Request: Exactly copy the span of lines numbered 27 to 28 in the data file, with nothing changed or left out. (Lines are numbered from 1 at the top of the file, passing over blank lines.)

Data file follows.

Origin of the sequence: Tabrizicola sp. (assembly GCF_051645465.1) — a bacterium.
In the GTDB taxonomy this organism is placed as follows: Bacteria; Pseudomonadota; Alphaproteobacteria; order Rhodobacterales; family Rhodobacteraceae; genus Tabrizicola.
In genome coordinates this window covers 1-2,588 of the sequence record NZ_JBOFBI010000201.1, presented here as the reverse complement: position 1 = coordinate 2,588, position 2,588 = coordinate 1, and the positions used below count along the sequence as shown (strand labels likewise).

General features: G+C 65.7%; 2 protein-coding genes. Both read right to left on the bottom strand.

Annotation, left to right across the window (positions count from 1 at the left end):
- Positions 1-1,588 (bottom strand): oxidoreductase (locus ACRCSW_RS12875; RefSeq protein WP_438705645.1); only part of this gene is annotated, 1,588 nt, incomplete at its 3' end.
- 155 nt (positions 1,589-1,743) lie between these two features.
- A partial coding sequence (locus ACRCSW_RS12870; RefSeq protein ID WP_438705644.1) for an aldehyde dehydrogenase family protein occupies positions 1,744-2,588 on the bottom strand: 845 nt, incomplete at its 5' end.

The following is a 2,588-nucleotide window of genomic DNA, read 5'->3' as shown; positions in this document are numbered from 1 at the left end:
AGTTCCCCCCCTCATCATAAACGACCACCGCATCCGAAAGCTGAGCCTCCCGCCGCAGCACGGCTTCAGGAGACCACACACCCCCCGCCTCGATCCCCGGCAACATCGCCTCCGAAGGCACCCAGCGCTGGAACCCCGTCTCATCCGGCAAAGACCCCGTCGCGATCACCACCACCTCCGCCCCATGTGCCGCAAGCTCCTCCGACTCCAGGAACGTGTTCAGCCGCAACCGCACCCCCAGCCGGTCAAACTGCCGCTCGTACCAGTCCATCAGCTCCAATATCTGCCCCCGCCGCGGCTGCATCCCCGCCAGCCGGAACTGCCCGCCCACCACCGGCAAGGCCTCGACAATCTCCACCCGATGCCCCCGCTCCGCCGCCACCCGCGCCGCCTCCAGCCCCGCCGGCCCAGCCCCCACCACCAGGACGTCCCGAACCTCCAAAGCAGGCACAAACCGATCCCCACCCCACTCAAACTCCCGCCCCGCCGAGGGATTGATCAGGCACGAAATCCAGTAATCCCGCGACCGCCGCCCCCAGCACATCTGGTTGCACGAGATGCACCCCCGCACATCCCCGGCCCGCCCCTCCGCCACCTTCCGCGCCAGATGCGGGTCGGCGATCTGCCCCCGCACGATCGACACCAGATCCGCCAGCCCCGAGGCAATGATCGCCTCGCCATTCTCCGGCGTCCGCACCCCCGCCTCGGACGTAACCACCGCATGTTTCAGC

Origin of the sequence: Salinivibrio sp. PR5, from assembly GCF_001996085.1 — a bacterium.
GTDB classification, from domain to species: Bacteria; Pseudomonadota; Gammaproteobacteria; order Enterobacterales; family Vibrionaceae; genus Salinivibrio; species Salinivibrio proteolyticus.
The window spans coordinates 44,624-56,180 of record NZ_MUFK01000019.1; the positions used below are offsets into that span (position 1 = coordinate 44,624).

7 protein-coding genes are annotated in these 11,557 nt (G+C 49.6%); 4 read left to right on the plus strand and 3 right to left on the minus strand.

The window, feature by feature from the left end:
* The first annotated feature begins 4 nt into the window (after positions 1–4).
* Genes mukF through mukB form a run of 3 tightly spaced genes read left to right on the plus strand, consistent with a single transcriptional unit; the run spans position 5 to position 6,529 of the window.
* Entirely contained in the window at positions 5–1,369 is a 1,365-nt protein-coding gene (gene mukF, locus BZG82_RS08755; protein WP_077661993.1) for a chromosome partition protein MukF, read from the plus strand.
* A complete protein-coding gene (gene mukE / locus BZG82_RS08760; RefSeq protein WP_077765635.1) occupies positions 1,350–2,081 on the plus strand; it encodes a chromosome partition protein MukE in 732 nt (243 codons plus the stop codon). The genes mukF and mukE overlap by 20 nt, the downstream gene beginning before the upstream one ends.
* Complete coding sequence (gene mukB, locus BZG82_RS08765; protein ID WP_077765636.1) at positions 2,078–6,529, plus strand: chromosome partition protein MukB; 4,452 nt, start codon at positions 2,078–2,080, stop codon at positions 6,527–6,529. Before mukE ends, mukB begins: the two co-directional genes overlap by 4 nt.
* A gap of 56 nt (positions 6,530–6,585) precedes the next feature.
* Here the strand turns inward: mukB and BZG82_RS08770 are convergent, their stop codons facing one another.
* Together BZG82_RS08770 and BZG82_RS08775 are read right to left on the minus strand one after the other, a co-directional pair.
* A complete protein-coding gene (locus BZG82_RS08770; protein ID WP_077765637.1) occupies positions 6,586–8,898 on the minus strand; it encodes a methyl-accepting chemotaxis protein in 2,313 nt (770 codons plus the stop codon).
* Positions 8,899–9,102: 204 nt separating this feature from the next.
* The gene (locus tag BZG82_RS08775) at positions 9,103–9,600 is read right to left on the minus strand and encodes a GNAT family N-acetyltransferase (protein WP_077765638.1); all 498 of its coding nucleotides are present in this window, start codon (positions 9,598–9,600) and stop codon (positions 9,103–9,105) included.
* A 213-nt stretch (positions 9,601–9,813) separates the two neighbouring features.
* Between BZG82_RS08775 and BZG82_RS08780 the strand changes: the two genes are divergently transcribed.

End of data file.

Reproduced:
* A 213-nt stretch (positions 9,601–9,813) separates the two neighbouring features.
* Between BZG82_RS08775 and BZG82_RS08780 the strand changes: the two genes are divergently transcribed.